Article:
He adds that the 5 biggest movies of the year were all sequels as well.  

The writer of the ringer.com article says consumption of new music is down while the growth is in what's called "catalog music," or older songs.

He adds Wall Street is paying attention.  Investment groups are buying rights to old music catalogs dating back to the 70's or even further back than that.  Why?  Because that's what people are BUYING and listening to!

The writer points out it's the first time in one thousand years that people are investing in OLD songs, saying that consumption of older music went from 67 to 73 percent from last year to this.

While as the song goes, "the times they are a changin'", the global population is waxing nostalgic for memories of simpler times when people actually got along.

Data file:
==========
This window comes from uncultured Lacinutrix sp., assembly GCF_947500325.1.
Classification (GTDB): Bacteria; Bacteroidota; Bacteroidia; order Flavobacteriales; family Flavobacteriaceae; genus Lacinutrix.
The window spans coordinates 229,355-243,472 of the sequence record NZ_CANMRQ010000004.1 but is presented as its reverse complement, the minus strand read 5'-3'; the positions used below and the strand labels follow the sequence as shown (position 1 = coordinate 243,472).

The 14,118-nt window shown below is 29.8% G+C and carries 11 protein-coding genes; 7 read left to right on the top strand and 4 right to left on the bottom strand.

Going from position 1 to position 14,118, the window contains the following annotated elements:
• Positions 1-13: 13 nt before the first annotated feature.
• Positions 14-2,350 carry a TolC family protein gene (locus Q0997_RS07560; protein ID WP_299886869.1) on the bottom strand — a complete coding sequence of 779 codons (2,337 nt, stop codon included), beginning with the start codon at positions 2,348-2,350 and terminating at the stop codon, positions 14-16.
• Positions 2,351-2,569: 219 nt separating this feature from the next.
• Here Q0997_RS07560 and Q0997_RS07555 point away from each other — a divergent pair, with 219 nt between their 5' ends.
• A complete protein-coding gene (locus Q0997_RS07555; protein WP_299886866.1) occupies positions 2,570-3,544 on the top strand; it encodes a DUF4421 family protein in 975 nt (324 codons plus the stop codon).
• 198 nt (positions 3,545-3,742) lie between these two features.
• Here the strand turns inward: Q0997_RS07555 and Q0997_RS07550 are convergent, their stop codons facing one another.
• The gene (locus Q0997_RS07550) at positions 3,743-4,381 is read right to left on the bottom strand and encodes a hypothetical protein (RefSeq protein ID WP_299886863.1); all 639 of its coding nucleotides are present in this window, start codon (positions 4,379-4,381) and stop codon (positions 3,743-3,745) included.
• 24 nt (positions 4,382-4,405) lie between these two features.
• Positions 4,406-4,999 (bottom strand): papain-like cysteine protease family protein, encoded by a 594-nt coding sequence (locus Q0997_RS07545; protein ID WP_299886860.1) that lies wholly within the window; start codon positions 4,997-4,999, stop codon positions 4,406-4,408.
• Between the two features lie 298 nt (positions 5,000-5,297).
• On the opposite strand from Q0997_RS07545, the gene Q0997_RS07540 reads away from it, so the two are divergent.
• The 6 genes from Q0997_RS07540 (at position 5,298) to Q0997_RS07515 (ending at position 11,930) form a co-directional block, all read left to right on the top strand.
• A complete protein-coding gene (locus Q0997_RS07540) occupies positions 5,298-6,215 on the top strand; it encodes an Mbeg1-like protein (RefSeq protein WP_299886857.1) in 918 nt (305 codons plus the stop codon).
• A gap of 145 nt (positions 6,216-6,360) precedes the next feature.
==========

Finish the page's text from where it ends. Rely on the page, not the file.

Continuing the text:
I suspect Frank Sinatra, Roy Orbison, Marvin Gaye, John Lennon, George Harrison, Andy Gibb, Tom Petty and thousands more singers that are in Rock and Roll Heaven, are having a celebration concert in heaven over the fact their music is "new" again.

Makes me feel good to play these and mamy other artists form the last over 40 years, on our Miller Media Group music stations.

Because, right now, in the times we're living in, what's old is new again, and that's a good thing.

That's our opinion, we welcome yours.  Our e-mail address is editorial@randyradio.com.

Letter to the Editor: Is the Construction of "Affordable Homes" Beneficial in Taylorville?

LETTER TO THE EDITOR

Posted August 19, 2022

 

Dear Editor:

 

Each day, I drive down Elm Street, coming to town. Behind the VFW a subdivision of "affordable homes" is being built. Each day, I have a myriad of questions, some of which may have been answered at a much earlier time. Who is building this subdivision? Are they a local builder? Are they using local union help? Who owns the subdivision, or who will end up with the ownership of the facility.